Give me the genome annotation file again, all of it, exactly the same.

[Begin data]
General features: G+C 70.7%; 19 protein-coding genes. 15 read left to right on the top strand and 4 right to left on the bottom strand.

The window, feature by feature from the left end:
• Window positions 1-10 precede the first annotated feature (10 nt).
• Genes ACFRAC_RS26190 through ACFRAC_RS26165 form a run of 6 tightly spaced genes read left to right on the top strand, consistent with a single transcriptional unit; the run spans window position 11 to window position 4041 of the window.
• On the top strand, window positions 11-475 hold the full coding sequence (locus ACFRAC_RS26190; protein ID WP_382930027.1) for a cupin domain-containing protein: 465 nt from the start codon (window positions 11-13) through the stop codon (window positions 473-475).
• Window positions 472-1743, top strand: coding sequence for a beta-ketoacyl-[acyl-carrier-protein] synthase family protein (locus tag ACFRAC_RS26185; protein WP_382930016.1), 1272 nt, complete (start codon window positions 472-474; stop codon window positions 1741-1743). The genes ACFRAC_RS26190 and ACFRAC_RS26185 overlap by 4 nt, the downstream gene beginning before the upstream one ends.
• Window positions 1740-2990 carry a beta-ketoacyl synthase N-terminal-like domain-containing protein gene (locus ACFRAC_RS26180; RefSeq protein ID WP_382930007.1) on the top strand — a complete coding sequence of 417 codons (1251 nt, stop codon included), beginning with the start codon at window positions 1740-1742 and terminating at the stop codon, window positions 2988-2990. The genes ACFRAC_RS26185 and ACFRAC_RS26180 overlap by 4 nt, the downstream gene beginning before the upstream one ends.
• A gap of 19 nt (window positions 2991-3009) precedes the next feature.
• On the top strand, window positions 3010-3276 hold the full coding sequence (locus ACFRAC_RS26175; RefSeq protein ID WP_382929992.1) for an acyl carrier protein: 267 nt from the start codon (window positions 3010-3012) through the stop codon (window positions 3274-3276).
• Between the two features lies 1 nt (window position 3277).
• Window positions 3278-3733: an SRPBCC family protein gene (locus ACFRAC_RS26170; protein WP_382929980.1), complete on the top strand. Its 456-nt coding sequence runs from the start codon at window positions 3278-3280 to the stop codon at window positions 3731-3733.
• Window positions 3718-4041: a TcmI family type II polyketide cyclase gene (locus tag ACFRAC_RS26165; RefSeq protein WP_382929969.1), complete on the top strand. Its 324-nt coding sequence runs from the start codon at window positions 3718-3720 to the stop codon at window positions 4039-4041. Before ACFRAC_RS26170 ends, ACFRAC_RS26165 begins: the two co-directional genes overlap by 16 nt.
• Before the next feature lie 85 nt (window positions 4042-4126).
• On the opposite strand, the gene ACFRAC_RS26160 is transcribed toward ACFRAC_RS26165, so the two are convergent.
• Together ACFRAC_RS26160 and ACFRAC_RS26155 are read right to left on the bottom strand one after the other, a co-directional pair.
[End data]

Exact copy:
General features: G+C 70.7%; 19 protein-coding genes. 15 read left to right on the top strand and 4 right to left on the bottom strand.

The window, feature by feature from the left end:
• Window positions 1-10 precede the first annotated feature (10 nt).
• Genes ACFRAC_RS26190 through ACFRAC_RS26165 form a run of 6 tightly spaced genes read left to right on the top strand, consistent with a single transcriptional unit; the run spans window position 11 to window position 4041 of the window.
• On the top strand, window positions 11-475 hold the full coding sequence (locus ACFRAC_RS26190; protein ID WP_382930027.1) for a cupin domain-containing protein: 465 nt from the start codon (window positions 11-13) through the stop codon (window positions 473-475).
• Window positions 472-1743, top strand: coding sequence for a beta-ketoacyl-[acyl-carrier-protein] synthase family protein (locus tag ACFRAC_RS26185; protein WP_382930016.1), 1272 nt, complete (start codon window positions 472-474; stop codon window positions 1741-1743). The genes ACFRAC_RS26190 and ACFRAC_RS26185 overlap by 4 nt, the downstream gene beginning before the upstream one ends.
• Window positions 1740-2990 carry a beta-ketoacyl synthase N-terminal-like domain-containing protein gene (locus ACFRAC_RS26180; RefSeq protein ID WP_382930007.1) on the top strand — a complete coding sequence of 417 codons (1251 nt, stop codon included), beginning with the start codon at window positions 1740-1742 and terminating at the stop codon, window positions 2988-2990. The genes ACFRAC_RS26185 and ACFRAC_RS26180 overlap by 4 nt, the downstream gene beginning before the upstream one ends.
• A gap of 19 nt (window positions 2991-3009) precedes the next feature.
• On the top strand, window positions 3010-3276 hold the full coding sequence (locus ACFRAC_RS26175; RefSeq protein ID WP_382929992.1) for an acyl carrier protein: 267 nt from the start codon (window positions 3010-3012) through the stop codon (window positions 3274-3276).
• Between the two features lies 1 nt (window position 3277).
• Window positions 3278-3733: an SRPBCC family protein gene (locus ACFRAC_RS26170; protein WP_382929980.1), complete on the top strand. Its 456-nt coding sequence runs from the start codon at window positions 3278-3280 to the stop codon at window positions 3731-3733.
• Window positions 3718-4041: a TcmI family type II polyketide cyclase gene (locus tag ACFRAC_RS26165; RefSeq protein WP_382929969.1), complete on the top strand. Its 324-nt coding sequence runs from the start codon at window positions 3718-3720 to the stop codon at window positions 4039-4041. Before ACFRAC_RS26170 ends, ACFRAC_RS26165 begins: the two co-directional genes overlap by 16 nt.
• Before the next feature lie 85 nt (window positions 4042-4126).
• On the opposite strand, the gene ACFRAC_RS26160 is transcribed toward ACFRAC_RS26165, so the two are convergent.
• Together ACFRAC_RS26160 and ACFRAC_RS26155 are read right to left on the bottom strand one after the other, a co-directional pair.